What is a Unicameral State?
- It is a form of the legislature where only one house (one central unit) exists to make and implement laws for the state/country.
What is a Bicameral State?
- It is a legislative body with two houses. India is one such example where there are two houses both at union and also at 6 of its 28 states.
- In a bicameral legislature, the function to administer and implement the laws are shared between the two houses.
Article 168: Constitution of Legislatures in States
(1) For every State there shall be a Legislature which shall consist of the Governor, and—
- in the States of Andhra Pradesh, Telangana, Uttar Pradesh, Bihar, Maharashtra, Karnataka and Jammu and Kashmir, two Houses;
- in other States, one House.
(2) Where there are two Houses of the Legislature of a State, one shall be known as the Legislative Council and the other as the Legislative Assembly, and where there is only one House, it shall be known as the Legislative Assembly.
Article 169: Abolition or creation of Legislative Councils in States.
- Notwithstanding anything in article 168, Parliament may by law provide for the abolition of the Legislative Council of a State having such a Council or for the creation of such a Council in a State having no such Council, if the Legislative Assembly of the State passes a resolution to that effect by a majority of the total membership of the Assembly and by a majority of not less than two-thirds of the members of the Assembly present and voting.
- Any law referred to in clause (1) shall contain such provisions for the amendment of this Constitution as may be necessary to give effect to the provisions of the law and may also contain such supplemental, incidental and consequential provisions as Parliament may deem necessary.
- No such law as aforesaid shall be deemed to be an amendment of this Constitution for the purposes of article 368.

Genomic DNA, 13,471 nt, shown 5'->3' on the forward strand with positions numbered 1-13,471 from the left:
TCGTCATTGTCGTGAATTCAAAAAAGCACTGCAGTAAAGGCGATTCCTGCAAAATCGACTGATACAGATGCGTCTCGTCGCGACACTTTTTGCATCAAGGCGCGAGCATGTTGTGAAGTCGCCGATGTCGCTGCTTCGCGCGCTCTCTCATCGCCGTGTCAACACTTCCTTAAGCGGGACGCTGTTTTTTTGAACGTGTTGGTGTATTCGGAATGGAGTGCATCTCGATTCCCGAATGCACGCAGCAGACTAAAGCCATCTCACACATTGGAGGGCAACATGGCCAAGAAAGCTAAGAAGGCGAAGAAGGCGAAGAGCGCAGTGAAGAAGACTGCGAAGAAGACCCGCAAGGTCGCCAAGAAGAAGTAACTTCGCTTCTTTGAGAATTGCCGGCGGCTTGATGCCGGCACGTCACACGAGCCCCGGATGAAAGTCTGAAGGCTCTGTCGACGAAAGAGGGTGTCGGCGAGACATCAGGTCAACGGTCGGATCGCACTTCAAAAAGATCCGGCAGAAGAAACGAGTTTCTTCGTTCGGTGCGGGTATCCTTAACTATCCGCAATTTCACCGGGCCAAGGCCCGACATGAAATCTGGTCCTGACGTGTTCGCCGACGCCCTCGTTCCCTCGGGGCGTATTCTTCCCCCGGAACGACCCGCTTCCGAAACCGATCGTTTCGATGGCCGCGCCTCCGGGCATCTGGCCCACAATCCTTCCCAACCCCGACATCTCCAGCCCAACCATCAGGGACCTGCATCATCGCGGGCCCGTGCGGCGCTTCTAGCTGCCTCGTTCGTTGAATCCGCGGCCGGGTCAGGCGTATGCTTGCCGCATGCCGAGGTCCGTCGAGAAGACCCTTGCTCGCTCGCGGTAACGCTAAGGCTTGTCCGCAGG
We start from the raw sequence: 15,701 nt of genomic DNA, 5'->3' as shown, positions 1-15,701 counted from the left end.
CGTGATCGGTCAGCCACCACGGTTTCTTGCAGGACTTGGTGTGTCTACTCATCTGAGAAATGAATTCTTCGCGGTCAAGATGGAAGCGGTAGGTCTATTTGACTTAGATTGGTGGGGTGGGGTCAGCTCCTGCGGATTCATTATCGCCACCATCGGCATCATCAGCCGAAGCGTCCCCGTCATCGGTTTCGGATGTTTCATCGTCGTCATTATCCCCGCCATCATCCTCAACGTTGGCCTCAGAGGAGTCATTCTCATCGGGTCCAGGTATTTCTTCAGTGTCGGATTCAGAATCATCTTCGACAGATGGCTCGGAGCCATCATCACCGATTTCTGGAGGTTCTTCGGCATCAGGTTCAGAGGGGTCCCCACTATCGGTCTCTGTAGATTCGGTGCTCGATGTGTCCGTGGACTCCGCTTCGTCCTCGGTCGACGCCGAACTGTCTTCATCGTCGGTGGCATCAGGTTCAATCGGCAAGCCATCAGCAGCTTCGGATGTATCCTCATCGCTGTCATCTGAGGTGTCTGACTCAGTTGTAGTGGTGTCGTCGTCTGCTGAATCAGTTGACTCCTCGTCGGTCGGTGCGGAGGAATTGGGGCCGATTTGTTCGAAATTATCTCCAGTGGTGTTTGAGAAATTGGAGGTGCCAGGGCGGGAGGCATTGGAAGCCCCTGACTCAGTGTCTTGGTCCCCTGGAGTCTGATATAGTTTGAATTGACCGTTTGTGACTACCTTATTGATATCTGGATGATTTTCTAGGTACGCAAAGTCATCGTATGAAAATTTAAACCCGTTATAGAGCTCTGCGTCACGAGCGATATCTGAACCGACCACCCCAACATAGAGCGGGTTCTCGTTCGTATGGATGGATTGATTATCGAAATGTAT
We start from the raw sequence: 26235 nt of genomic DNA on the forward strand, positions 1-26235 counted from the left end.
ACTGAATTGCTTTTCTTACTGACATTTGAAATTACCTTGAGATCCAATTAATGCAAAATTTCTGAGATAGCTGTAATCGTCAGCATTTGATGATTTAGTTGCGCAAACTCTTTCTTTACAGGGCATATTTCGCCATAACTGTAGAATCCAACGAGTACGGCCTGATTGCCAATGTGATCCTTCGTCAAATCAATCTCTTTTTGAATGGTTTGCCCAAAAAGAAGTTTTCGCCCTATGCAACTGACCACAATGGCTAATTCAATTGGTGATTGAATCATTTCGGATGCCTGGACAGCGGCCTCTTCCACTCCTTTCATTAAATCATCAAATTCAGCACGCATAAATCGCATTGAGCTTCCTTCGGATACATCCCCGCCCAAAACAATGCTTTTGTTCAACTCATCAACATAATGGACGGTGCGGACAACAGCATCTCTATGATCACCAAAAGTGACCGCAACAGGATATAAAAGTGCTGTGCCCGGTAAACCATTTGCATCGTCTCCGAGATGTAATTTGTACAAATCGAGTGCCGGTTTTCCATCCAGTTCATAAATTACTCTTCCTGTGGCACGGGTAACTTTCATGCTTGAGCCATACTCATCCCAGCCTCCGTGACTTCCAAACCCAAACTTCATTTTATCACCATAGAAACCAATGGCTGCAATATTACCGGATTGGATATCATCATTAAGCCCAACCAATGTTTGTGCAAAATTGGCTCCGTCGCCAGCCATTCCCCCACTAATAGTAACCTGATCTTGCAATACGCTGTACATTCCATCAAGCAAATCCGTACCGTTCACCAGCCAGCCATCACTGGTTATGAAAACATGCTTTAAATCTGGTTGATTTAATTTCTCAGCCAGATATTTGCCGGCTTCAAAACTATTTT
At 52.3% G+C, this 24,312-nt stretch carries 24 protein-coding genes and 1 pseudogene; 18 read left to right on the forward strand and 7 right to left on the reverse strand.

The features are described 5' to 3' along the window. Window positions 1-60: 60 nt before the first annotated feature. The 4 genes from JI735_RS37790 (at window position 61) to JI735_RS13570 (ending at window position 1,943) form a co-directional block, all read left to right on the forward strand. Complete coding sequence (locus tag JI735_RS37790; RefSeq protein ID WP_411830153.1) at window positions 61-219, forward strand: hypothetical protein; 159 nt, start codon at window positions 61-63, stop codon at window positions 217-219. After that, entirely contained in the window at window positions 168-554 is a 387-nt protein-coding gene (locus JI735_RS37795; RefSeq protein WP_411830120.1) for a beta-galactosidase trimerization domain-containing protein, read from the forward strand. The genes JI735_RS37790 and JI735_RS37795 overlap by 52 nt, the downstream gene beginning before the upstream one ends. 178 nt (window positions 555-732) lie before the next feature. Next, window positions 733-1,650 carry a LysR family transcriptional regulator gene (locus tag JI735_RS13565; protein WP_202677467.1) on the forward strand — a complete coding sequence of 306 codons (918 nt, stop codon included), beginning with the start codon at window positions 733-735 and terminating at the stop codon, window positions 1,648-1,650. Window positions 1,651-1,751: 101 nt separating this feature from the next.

Article 170: Composition of the Legislative Assemblies.
- Subject to the provisions of article 333, the Legislative Assembly of each State shall consist of not more than five hundred, and not less than sixty, members chosen by direct election from territorial constituencies in the State. STATE LEGISLATURE
- For the purposes of clause (1), each State shall be divided into territorial constituencies in such manner that the ratio between the population of each constituency and the number of seats allotted to it shall, so far as practicable, be the same throughout the State.
Explanation.—In this clause, the expression “population” means the population as ascertained at the last preceding census of which the relevant figures have been published:
Provided that the reference in this Explanation to the last preceding census of which the relevant figures have been published shall, until the relevant figures for the first census taken after the year 2026 have been published, be construed as a reference to the 2001 census.
- Upon the completion of each census, the total number of seats in the Legislative Assembly of each State and the division of each State into territorial constituencies shall be readjusted by such authority and in such manner as Parliament may by law determine:
- Provided that such readjustment shall not affect representation in the Legislative Assembly until the dissolution of the then existing Assembly:
- Provided further that such readjustment shall take effect from such date as the President may, by order, specify and until such readjustment takes effect, any election to the Legislative Assembly may be held on the basis of the territorial constituencies existing before such readjustment:
- Provided also that until the relevant figures for the first census taken after the year 2026 have been published, it shall not be necessary to readjust—
(i) the total number of seats in the Legislative Assembly of each State as readjusted on the basis of the 1971 census; and
(ii) the division of such State into territorial constituencies as may be readjusted on the basis of the 2001 census, under this clause.